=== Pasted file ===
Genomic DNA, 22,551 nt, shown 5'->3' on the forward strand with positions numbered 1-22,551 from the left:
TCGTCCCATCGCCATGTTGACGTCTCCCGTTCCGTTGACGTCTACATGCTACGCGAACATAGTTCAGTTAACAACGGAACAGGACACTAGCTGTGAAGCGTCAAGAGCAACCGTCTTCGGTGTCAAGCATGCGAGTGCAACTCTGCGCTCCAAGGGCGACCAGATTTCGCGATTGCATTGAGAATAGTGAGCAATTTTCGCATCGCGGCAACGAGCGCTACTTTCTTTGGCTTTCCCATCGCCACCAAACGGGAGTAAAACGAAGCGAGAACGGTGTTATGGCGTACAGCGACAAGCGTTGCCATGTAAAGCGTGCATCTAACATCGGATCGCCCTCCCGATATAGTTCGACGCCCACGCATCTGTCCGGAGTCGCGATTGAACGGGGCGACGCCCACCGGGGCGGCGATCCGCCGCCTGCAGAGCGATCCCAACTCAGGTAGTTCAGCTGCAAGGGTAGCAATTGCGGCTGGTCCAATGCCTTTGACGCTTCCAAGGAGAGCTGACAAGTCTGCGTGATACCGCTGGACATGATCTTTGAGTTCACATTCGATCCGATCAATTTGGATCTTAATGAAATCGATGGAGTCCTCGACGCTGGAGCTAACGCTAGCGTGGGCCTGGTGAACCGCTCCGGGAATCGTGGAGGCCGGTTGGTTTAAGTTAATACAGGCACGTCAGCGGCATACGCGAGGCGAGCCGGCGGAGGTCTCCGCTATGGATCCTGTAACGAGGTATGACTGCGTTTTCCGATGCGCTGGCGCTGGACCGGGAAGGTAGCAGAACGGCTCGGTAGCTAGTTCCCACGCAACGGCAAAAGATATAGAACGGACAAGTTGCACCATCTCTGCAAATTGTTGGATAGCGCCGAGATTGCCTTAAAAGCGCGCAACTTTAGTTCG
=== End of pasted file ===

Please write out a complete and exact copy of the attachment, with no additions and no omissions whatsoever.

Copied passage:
Genomic DNA, 22,551 nt, shown 5'->3' on the forward strand with positions numbered 1-22,551 from the left:
TCGTCCCATCGCCATGTTGACGTCTCCCGTTCCGTTGACGTCTACATGCTACGCGAACATAGTTCAGTTAACAACGGAACAGGACACTAGCTGTGAAGCGTCAAGAGCAACCGTCTTCGGTGTCAAGCATGCGAGTGCAACTCTGCGCTCCAAGGGCGACCAGATTTCGCGATTGCATTGAGAATAGTGAGCAATTTTCGCATCGCGGCAACGAGCGCTACTTTCTTTGGCTTTCCCATCGCCACCAAACGGGAGTAAAACGAAGCGAGAACGGTGTTATGGCGTACAGCGACAAGCGTTGCCATGTAAAGCGTGCATCTAACATCGGATCGCCCTCCCGATATAGTTCGACGCCCACGCATCTGTCCGGAGTCGCGATTGAACGGGGCGACGCCCACCGGGGCGGCGATCCGCCGCCTGCAGAGCGATCCCAACTCAGGTAGTTCAGCTGCAAGGGTAGCAATTGCGGCTGGTCCAATGCCTTTGACGCTTCCAAGGAGAGCTGACAAGTCTGCGTGATACCGCTGGACATGATCTTTGAGTTCACATTCGATCCGATCAATTTGGATCTTAATGAAATCGATGGAGTCCTCGACGCTGGAGCTAACGCTAGCGTGGGCCTGGTGAACCGCTCCGGGAATCGTGGAGGCCGGTTGGTTTAAGTTAATACAGGCACGTCAGCGGCATACGCGAGGCGAGCCGGCGGAGGTCTCCGCTATGGATCCTGTAACGAGGTATGACTGCGTTTTCCGATGCGCTGGCGCTGGACCGGGAAGGTAGCAGAACGGCTCGGTAGCTAGTTCCCACGCAACGGCAAAAGATATAGAACGGACAAGTTGCACCATCTCTGCAAATTGTTGGATAGCGCCGAGATTGCCTTAAAAGCGCGCAACTTTAGTTCG